I am a pianist who confuses people. The question I am asked is always: “where do you see yourself?” It seems that half the world sees me as a “solo” pianist. The other half sees me as a “collaborative” pianist. The truth is I detest both these categories. It was only when I got to college that I realized there was a difference between the two. I don’t know what I see myself as. One of the many things I admire about Steve Blier is his understanding that there is such a thing as a solo pianist who loves going beyond the confines of the Liszt Sonata and will step into a practice room with a singer. When I first played for Steve, I arrived at his apartment with a binder in which I had assembled virtually every song I felt comfortable playing, expecting to present anything from Beethoven’s An die ferne Geliebte to Rautavaara’s Sonnets of Shakespeare. But once I sat down at the piano, he said, “play what you feel most comfortable with.” I played a solo piano work by Granados. And he loved it (I think- I’m assuming I wouldn’t be writing this if he didn’t). Steve is a man who appreciates music as more than a genre. And thank God I found a mentor who isn’t confused by me.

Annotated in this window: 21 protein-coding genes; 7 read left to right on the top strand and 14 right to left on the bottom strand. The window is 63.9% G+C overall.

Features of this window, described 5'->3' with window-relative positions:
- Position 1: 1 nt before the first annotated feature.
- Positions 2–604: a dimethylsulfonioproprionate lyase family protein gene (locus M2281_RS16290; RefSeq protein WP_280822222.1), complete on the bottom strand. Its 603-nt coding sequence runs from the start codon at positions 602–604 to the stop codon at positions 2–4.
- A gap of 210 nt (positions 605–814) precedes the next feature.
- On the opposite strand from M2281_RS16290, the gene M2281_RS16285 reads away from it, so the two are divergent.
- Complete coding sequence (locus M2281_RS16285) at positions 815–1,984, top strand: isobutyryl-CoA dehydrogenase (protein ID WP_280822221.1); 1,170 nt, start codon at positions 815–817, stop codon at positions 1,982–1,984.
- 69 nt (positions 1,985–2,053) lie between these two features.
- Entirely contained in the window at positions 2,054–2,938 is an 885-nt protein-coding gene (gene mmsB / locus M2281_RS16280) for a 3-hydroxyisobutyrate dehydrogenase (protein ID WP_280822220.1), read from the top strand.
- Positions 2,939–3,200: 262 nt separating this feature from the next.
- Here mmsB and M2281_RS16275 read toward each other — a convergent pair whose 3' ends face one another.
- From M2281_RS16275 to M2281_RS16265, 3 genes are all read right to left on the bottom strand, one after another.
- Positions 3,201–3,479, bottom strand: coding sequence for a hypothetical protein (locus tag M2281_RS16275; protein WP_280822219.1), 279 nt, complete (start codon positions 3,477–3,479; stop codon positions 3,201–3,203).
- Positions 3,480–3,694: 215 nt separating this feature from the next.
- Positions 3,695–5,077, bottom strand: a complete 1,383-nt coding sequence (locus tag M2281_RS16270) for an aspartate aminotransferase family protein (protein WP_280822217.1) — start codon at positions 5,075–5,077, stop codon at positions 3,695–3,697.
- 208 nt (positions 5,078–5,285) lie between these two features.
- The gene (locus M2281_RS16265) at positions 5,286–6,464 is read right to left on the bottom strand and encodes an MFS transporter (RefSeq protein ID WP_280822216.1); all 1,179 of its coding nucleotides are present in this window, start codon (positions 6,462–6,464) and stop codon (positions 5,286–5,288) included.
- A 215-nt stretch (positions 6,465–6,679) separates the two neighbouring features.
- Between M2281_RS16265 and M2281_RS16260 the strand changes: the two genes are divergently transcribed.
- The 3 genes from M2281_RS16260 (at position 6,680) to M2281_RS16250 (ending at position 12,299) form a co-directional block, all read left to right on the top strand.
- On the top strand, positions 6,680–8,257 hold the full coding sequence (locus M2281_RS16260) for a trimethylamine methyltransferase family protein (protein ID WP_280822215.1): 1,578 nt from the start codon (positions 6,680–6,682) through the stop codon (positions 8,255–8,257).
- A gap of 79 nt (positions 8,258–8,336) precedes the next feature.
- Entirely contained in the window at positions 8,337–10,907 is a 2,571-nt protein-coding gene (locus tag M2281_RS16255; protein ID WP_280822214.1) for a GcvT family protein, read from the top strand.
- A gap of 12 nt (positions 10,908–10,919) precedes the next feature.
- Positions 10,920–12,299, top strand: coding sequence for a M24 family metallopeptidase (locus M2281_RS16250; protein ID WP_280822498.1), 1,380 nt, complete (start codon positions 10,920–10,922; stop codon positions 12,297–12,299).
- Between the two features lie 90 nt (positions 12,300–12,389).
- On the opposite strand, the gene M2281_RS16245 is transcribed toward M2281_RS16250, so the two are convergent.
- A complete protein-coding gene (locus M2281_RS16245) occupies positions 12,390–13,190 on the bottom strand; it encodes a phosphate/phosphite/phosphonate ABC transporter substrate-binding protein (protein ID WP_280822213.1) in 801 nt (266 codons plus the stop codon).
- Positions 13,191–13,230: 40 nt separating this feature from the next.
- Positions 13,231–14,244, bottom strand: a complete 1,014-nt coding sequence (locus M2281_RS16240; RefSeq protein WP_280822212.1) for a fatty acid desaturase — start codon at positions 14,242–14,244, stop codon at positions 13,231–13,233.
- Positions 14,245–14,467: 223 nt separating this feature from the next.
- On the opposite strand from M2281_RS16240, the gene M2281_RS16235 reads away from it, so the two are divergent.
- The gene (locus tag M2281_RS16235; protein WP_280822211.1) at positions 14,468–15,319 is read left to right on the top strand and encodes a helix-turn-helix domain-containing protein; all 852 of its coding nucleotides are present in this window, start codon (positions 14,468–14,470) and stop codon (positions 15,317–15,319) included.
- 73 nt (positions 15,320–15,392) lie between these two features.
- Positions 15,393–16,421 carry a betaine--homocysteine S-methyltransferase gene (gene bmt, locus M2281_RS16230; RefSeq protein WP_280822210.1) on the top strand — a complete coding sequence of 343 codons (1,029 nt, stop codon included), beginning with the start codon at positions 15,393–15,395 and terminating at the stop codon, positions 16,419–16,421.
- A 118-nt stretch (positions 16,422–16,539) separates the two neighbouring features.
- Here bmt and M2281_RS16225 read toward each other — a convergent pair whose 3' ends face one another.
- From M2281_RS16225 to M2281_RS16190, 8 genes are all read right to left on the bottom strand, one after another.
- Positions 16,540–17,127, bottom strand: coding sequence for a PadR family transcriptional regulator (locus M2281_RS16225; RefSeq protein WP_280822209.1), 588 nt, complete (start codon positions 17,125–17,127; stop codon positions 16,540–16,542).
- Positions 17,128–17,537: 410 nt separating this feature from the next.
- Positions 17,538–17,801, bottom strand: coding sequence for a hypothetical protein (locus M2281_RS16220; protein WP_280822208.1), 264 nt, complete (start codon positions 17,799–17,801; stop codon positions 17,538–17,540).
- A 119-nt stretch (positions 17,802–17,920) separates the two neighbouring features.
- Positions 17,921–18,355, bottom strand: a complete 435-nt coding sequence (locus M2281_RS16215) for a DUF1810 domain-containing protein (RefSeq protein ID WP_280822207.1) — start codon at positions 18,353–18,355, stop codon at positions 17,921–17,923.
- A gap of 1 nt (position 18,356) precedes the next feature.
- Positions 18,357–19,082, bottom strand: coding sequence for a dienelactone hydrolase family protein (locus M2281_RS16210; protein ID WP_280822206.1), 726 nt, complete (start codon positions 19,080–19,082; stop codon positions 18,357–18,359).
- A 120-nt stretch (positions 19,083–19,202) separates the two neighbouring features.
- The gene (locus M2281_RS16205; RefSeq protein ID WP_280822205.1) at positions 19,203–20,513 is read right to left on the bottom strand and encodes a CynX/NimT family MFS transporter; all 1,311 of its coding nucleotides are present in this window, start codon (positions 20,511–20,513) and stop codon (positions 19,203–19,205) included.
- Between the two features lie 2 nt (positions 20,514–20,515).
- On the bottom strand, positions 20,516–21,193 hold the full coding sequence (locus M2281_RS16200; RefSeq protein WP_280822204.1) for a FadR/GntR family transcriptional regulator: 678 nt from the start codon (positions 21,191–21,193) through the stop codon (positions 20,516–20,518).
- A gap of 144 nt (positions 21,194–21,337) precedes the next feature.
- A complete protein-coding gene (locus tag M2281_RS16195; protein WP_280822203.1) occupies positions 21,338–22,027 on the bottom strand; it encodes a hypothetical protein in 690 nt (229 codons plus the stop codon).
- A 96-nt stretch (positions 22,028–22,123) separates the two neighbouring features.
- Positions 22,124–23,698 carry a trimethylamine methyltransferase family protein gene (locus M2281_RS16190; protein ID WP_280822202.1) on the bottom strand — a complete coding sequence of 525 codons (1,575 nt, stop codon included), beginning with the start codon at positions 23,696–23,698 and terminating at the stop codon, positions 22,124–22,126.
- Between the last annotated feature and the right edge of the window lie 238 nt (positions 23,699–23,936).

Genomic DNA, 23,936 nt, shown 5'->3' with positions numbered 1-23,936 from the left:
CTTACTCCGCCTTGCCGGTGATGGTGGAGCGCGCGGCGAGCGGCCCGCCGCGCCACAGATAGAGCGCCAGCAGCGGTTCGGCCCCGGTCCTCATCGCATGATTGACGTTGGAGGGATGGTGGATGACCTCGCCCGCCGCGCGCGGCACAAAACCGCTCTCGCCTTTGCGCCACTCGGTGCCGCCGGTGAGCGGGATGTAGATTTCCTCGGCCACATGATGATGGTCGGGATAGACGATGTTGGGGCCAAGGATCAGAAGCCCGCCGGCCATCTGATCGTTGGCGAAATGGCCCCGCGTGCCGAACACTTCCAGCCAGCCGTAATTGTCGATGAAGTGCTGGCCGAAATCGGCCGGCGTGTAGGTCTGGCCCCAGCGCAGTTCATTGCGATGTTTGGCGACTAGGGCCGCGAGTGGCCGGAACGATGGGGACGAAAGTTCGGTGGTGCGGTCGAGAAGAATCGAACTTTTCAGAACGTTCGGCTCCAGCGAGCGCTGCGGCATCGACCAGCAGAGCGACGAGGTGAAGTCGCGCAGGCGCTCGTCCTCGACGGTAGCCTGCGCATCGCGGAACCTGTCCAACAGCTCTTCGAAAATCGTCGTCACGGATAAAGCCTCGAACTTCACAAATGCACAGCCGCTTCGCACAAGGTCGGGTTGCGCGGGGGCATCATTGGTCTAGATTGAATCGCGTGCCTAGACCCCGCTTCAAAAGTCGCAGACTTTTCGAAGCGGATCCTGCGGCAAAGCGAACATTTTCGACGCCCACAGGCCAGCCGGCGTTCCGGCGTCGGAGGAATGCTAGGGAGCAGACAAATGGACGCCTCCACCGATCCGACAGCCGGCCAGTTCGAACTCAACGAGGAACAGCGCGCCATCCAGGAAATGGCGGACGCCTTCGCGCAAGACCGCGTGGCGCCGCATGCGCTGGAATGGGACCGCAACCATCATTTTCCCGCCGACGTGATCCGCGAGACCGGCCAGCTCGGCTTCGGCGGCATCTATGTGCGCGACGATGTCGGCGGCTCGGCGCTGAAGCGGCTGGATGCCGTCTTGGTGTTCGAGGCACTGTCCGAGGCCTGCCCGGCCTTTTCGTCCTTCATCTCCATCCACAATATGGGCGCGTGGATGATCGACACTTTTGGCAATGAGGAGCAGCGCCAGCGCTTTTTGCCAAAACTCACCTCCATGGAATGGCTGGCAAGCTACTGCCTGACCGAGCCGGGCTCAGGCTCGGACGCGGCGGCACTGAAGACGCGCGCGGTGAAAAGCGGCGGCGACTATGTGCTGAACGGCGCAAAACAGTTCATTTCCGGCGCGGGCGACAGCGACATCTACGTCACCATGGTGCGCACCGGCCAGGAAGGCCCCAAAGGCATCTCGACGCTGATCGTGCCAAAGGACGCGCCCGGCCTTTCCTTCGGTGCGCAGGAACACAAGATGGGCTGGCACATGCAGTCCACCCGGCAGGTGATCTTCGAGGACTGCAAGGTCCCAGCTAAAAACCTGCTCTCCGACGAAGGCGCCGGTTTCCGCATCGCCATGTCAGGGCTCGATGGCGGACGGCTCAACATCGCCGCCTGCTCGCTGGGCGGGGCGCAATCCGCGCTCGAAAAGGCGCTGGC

In my short time here at Caramoor I have found myself quoting Rutger Hauer circa Bladerunner: “I’ve seen things you people wouldn’t believe.” I’ve seen more personal growth through song in the course of 10 minutes from these incredible singers than I’ve seen through the entire run of Buffy the Vampire Slayer. I’ve seen a baritone sing higher notes than most sopranos. Watching these singers I feel like a kid in a candy shop. I don’t think I realized how beautiful music could be until I heard Chelsea scoop a note in “I Pastori.” And this is coming from someone who heard Jessye Norman sing “All the things you are” on Valentine’s Day.
I have never been one to easily connect with people. I found from an early age that I had a hard time getting to know people naturally. Being a solo pianist for a time was an ideal solution – to enclose myself in a practice room for hours without much human contact. I remember reading a prayer in front of the student body at my pseudo-religious high school: “Thank you God for giving me music, when no one else was there.” This past week I have discovered that to play a song with someone is to make a connection deeper than anything beyond music. Five musicians arrive not knowing each other intimately, have a day of singing songs, and that night are in the kitchen together making pasta and laughing like old friends. What more could one ask for?